Study: Heavily Decorated Classrooms Distract Young Students, Disrupt Learning

While a lot of artwork, visual aids, maps, toys, and many other colorful materials are a common sight in kindergarten as well as elementary classrooms, recent studies have shown that this can actually be a distraction to the kids! And when the kids are distracted, their learning is compromised!

Based on research published in a journal of the Association for Psychological Science, Psychological Science, researchers found that kids are more distracted in a heavily decorated classroom than in a simple one.

Photo Credit: Psychological Science

Anna V. Fisher, Karrie E. Godwin and Howard Seltman of Carnegie Mellon University concluded based on observations that young children spend more time off-task than what they were supposed to do.

Six introductory science lessons were prepared for 24 kindergarten pupils who participated in the study. The kids were unfamiliar with the science topics.

The children were placed in laboratory classrooms, with three lessons held in a heavily decorated classroom while the other three were done in a simple classroom with few visual aids.

Photo Credit: Psychological Science

The Psychology researchers found out that instead of focusing on the task, the children spent more time studying or playing with the visual aids and posters in the heavy decorated classroom. Though they showed learning in both types of classroom, they appear to have learned more in the simpler classroom.

Based on test scores, the kids got 42% correct in the heavily decorated classroom while they got 55% correct marks in the simple classroom.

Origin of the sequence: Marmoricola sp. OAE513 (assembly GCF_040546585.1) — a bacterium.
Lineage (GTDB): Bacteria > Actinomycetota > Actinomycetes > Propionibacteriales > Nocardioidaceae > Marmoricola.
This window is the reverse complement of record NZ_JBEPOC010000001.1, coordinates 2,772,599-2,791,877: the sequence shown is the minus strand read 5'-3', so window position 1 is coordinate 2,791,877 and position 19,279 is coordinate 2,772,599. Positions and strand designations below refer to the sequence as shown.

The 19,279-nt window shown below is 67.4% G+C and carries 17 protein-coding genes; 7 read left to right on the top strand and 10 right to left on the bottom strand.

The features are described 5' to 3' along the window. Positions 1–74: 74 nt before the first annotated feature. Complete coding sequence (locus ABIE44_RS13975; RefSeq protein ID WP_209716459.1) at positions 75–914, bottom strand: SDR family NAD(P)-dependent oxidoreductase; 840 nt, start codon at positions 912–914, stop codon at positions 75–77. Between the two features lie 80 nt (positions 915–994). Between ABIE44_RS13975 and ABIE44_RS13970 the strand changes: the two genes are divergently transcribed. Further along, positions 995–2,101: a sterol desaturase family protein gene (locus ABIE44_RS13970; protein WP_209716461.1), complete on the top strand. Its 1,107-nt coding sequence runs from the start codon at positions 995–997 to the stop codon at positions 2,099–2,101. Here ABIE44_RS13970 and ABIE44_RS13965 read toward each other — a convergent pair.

Further Studies

Because children spend several hours in the classroom, does this mean decorations and visual aids should be removed based on the findings? Not so fast!

Though the rate of off-task behavior is higher (38.6% time spent off-task) than in a simple classroom (28.4% time spent off-task), the researchers believe their study is only a stepping stone to more research.

We were also interested in finding out if the visual displays were removed, whether the children’s attention would shift to another distraction, such as talking to their peers, and if the total amount of time they were distracted would remain the same,” Godwin explained.

The researchers hope that more studies will be performed in real classroom settings and that these findings would help teachers and schools formulate proper guidelines to design their classrooms for optimum learning.

Source: Psychological Science

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